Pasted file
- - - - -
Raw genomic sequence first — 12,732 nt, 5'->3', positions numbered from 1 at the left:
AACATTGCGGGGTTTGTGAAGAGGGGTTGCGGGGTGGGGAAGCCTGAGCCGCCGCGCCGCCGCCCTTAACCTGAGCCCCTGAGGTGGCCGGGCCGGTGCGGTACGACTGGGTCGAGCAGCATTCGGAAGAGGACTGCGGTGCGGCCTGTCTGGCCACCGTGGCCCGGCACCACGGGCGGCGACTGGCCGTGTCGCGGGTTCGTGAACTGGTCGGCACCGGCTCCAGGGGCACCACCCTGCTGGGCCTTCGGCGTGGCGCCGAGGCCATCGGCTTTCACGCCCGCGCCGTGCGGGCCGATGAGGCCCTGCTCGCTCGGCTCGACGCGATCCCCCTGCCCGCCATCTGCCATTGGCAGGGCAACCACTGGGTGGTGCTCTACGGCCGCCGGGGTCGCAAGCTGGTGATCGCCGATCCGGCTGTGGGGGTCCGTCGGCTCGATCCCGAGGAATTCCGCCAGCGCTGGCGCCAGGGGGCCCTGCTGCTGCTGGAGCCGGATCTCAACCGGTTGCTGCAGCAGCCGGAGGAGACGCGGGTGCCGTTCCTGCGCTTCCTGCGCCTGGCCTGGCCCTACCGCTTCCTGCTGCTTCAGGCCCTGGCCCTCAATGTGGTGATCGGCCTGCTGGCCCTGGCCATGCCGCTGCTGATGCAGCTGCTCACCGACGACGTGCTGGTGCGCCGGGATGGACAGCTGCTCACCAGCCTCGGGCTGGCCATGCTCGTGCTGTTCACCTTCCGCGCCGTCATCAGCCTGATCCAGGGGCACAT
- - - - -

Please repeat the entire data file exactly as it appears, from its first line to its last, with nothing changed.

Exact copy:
Raw genomic sequence first — 12,732 nt, 5'->3', positions numbered from 1 at the left:
AACATTGCGGGGTTTGTGAAGAGGGGTTGCGGGGTGGGGAAGCCTGAGCCGCCGCGCCGCCGCCCTTAACCTGAGCCCCTGAGGTGGCCGGGCCGGTGCGGTACGACTGGGTCGAGCAGCATTCGGAAGAGGACTGCGGTGCGGCCTGTCTGGCCACCGTGGCCCGGCACCACGGGCGGCGACTGGCCGTGTCGCGGGTTCGTGAACTGGTCGGCACCGGCTCCAGGGGCACCACCCTGCTGGGCCTTCGGCGTGGCGCCGAGGCCATCGGCTTTCACGCCCGCGCCGTGCGGGCCGATGAGGCCCTGCTCGCTCGGCTCGACGCGATCCCCCTGCCCGCCATCTGCCATTGGCAGGGCAACCACTGGGTGGTGCTCTACGGCCGCCGGGGTCGCAAGCTGGTGATCGCCGATCCGGCTGTGGGGGTCCGTCGGCTCGATCCCGAGGAATTCCGCCAGCGCTGGCGCCAGGGGGCCCTGCTGCTGCTGGAGCCGGATCTCAACCGGTTGCTGCAGCAGCCGGAGGAGACGCGGGTGCCGTTCCTGCGCTTCCTGCGCCTGGCCTGGCCCTACCGCTTCCTGCTGCTTCAGGCCCTGGCCCTCAATGTGGTGATCGGCCTGCTGGCCCTGGCCATGCCGCTGCTGATGCAGCTGCTCACCGACGACGTGCTGGTGCGCCGGGATGGACAGCTGCTCACCAGCCTCGGGCTGGCCATGCTCGTGCTGTTCACCTTCCGCGCCGTCATCAGCCTGATCCAGGGGCACAT